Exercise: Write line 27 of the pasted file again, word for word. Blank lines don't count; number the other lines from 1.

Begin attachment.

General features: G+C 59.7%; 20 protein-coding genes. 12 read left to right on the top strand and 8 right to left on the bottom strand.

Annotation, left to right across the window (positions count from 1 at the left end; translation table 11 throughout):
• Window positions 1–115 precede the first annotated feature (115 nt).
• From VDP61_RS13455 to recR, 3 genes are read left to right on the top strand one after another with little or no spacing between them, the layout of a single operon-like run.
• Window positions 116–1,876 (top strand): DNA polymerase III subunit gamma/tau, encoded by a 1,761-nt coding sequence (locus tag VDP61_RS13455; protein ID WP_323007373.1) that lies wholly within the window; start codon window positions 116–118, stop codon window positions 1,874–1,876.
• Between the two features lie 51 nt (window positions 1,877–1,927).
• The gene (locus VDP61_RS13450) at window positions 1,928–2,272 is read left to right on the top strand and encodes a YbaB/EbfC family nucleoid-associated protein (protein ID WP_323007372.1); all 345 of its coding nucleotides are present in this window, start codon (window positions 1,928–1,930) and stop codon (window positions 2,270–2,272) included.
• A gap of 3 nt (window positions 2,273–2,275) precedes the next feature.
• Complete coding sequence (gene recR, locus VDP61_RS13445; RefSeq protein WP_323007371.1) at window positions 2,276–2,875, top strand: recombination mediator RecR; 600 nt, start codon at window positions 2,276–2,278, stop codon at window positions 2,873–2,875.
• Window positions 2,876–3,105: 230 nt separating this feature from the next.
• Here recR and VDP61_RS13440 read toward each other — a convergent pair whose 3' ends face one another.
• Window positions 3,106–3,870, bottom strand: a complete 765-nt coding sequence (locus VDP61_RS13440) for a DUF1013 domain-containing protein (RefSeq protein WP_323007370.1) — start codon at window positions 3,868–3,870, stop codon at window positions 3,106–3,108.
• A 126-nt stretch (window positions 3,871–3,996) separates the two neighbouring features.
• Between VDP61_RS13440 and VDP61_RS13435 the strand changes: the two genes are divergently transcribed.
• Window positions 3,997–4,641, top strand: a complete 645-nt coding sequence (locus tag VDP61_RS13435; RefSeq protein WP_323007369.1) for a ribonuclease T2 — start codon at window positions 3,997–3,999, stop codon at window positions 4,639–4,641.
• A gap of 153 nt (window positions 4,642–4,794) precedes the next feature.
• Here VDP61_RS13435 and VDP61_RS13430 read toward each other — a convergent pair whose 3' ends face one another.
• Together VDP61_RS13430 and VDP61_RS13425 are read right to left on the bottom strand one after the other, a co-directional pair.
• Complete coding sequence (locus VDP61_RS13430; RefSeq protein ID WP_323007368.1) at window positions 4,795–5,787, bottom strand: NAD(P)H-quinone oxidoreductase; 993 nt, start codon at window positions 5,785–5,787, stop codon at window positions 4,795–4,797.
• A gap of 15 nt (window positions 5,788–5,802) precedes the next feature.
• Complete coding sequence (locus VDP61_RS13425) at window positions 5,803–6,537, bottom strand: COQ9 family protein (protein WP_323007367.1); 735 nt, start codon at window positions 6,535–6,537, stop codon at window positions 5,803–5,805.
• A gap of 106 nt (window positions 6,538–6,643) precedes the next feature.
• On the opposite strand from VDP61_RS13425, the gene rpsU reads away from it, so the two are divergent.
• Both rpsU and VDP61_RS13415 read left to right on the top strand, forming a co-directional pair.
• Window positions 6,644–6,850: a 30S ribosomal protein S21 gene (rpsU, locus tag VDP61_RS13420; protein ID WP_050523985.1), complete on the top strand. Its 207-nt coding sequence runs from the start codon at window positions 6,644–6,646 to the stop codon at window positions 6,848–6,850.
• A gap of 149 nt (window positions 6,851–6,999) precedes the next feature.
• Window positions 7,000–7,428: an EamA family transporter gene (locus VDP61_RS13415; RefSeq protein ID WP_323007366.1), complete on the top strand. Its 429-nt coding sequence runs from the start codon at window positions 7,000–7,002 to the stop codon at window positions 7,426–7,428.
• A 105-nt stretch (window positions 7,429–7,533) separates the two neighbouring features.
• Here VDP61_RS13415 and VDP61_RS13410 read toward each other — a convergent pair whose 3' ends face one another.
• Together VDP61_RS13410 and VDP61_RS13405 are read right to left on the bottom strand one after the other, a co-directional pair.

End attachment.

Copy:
• Window positions 7,000–7,428: an EamA family transporter gene (locus VDP61_RS13415; RefSeq protein ID WP_323007366.1), complete on the top strand. Its 429-nt coding sequence runs from the start codon at window positions 7,000–7,002 to the stop codon at window positions 7,426–7,428.